Ohio State’s Gene Smith is all in with Jim Delany’s vision of Big Ten expansion.
“I know that change is hard,” Smith said. “The reality is that the Big Ten needed to change in order to position ourselves for the 21st-century model of intercollegiate athletic competition.”
21st-century model? What’s that, Gene?
Peel away from the emotional tug of tradition and view the latest expansion by the now 14-member Big Ten through the prism of economics.
That is how Ohio State athletic director Gene Smith sees this season’s addition of Maryland and Rutgers, schools located in Mid-Atlantic states, to the Midwestern-based league.
“From a business point of view, it makes huge sense,” Smith said. “This is a business deal. This is about money. Everybody wants to dodge that; I don’t. It’s about the stability of our conference for the long term.”
Nobody’s dodging that. Except when they’re fighting player compensation.
You’d better get ready for a lot of this as preseason camp opens:
“Here’s to hoping UGA can put a defense on the field vs. Clemson!” former Georgia punter Drew Butler tweeted Saturday after backup linebacker Davin Bellamy was arrested for DUI, which should trigger a two-game suspension. “We need 11 guys..might have to settle for 10 or less at this pace.”
In all, eight players who were on the Georgia roster in January are no longer including safety Josh Harvey-Clemons, dismissed after two suspensions for violating Georgia’s drug policy.
There were three players dismissed, three transfers (Wiggins, linebacker Paris Bostick and receiver Uriah LeMay) and two medical disqualifications (defensive lineman De’Andre Johnson and linebacker Brandon Burrows).
But we should be used to hearing things like that before an opener with Clemson.
That’s great news for the defending Southeastern Conference champions, who were supposed to struggle early on.
They had a new offensive line. They were without injured defensive starters Will Thompson and Kentrell Curry. Eight other Bulldogs were suspended by coach Mark Richt. And that’s not counting the embarrassing Ring-gate episode where several players sold their rings from the school’s first SEC title in 20 years.
Whatever Richt came up with to prepare his team in 2003, let’s hope he bottled some of it. It’s about time to break it out again.
Shelley Meyer is tired of those mean message board people.
“Well, what I learned was that Florida fans, there’s a lot of them and people want to brag on their team,” she told the website. “They want to be able to brag on their team. Now, when we first went down there and we were winning and we were winning those national championships, Urban was the best thing ever.”
“But here is my perception (about Florida fans): I think they feel like they were kind of left at the altar. They feel a betrayal, even though they were so mad at him about how our last season (2010) went. You can’t please them…
“… So, the people who are critical of us, it’s not the people who know us. It’s the people who aren’t even around the program. They just want their team to win, and whoever can get their team to win, that’s who they’re for. And if you can’t do it or if you left them, then they’ll hate you.”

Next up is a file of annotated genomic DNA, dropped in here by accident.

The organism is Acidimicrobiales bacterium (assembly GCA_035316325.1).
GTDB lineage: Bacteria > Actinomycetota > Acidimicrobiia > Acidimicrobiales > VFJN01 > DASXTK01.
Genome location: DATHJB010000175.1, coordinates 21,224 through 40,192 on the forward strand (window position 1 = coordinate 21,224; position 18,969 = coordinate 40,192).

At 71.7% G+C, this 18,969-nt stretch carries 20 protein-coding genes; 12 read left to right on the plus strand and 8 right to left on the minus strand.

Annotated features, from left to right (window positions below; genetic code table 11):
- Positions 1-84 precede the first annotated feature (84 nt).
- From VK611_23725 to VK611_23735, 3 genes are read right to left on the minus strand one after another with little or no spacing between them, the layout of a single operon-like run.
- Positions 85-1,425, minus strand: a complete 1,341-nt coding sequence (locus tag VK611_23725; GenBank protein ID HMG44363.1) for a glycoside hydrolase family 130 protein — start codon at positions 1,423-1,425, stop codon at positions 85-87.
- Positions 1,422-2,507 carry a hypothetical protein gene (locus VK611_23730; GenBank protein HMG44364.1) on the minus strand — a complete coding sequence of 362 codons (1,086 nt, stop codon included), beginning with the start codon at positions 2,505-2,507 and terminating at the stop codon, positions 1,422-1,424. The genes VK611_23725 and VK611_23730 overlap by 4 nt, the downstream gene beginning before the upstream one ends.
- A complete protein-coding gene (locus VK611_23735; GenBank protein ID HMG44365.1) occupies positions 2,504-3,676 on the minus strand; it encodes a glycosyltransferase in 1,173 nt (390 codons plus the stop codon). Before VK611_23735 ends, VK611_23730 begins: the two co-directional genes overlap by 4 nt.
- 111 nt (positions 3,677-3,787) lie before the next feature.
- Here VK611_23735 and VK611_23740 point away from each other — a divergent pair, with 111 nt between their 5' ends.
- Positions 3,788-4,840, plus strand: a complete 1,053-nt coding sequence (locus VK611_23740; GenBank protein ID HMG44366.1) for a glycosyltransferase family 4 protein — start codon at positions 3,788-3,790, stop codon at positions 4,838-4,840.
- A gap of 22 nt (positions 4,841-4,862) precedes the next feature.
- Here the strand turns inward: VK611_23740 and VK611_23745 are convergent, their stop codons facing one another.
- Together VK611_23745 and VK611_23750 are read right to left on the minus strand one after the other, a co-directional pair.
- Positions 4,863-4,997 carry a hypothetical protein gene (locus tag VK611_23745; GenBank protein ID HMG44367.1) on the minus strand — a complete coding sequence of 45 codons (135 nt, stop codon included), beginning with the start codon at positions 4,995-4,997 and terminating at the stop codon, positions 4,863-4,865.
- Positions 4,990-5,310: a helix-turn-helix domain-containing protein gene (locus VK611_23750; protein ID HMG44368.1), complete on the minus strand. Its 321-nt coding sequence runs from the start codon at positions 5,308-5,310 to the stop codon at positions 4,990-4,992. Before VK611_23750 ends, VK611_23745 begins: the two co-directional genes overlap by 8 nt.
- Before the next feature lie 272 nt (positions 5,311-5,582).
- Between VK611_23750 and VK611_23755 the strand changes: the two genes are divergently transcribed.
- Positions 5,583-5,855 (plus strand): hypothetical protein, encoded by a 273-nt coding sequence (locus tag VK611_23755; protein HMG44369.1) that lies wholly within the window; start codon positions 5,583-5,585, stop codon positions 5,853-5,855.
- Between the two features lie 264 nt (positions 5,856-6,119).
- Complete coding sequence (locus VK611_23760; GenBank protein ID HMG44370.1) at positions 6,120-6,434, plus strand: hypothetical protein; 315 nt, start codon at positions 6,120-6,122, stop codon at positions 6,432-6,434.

In other words, Gator fans, you shouldn’t take things so personally. Because you know Coach “Seat 37F” never did.
Butch Jones, you have a point.
“It’s hard to believe that there isn’t an individual in Tennessee football’s football program right now from a players’ standpoint [that's] participated in a bowl game.”
Just because it’s hard to believe doesn’t mean I can’t enjoy it, though.
Make sure you catch the sidebar list of 17 of the 40 high school players Tennessee signed in 2011 and 2012 who left the program before exhausting their eligibility. (No wonder Al Wilson can’t bring himself to mention SOD by name.)
I miss Mike Hamilton.
That quote won’t go down in history as being in the same class as Jim Donnan’s infamous “I’ve been waiting 55 years …” pronouncement, but I don’t think this is exactly what Mark Richt had envisioned for his team when he made that observation.
Kevin Scarbinsky wildly overstates the impact of the verbal jabbing going on this offseason about the SEC from the likes of Bob Stoops and Rick Neuheisel, but I won’t say there isn’t a grain of truth at the heart of the point he’s trying to make.
College football’s postseason has always been a subjective thing from a selection standpoint and anything that’s arrived at through a subjective process is something that third parties can try to influence. Human nature being what it is, if you can try, you’re gonna try. In the case of the BCS, we saw coaches lobby furiously. We watched Herbstreit and Danielson go at it at the end of the 2006 regular season.
That was in a situation where computers drove some part of the selection process, at least. Now that the entire choice of the semi-finals pool is in the hands of human beings, it’s not logical to expect less lobbying of the decision makers.
Will it work? That’s hard for me to say. I suppose if there were some enormous crest of public sentiment about a particular team getting in – or, more to Scarbinsky’s fear, a certain conference being denied a second choice – I could see the committee members perhaps being swayed by that. But the likelihood is that when it comes to public sentiment, there will be all kinds of cross currents swirling about that will undercut a specific position. There will simply be too many agendas in play. (ESPN loves multiple agendas.)
That’s not to say that I don’t have a concern about lobbying. But my worry is about the internal kind, the in-the-arena types on the committee pushing the others by using their resumes to advocate a choice. For some reason, I haven’t found myself assured by Jeff Long’s reverence for transparency.
You know things have gotten pretty sad when they’re posting snark about Georgia’s player arrest situation at 7:45 this morning and the snark is already out of date.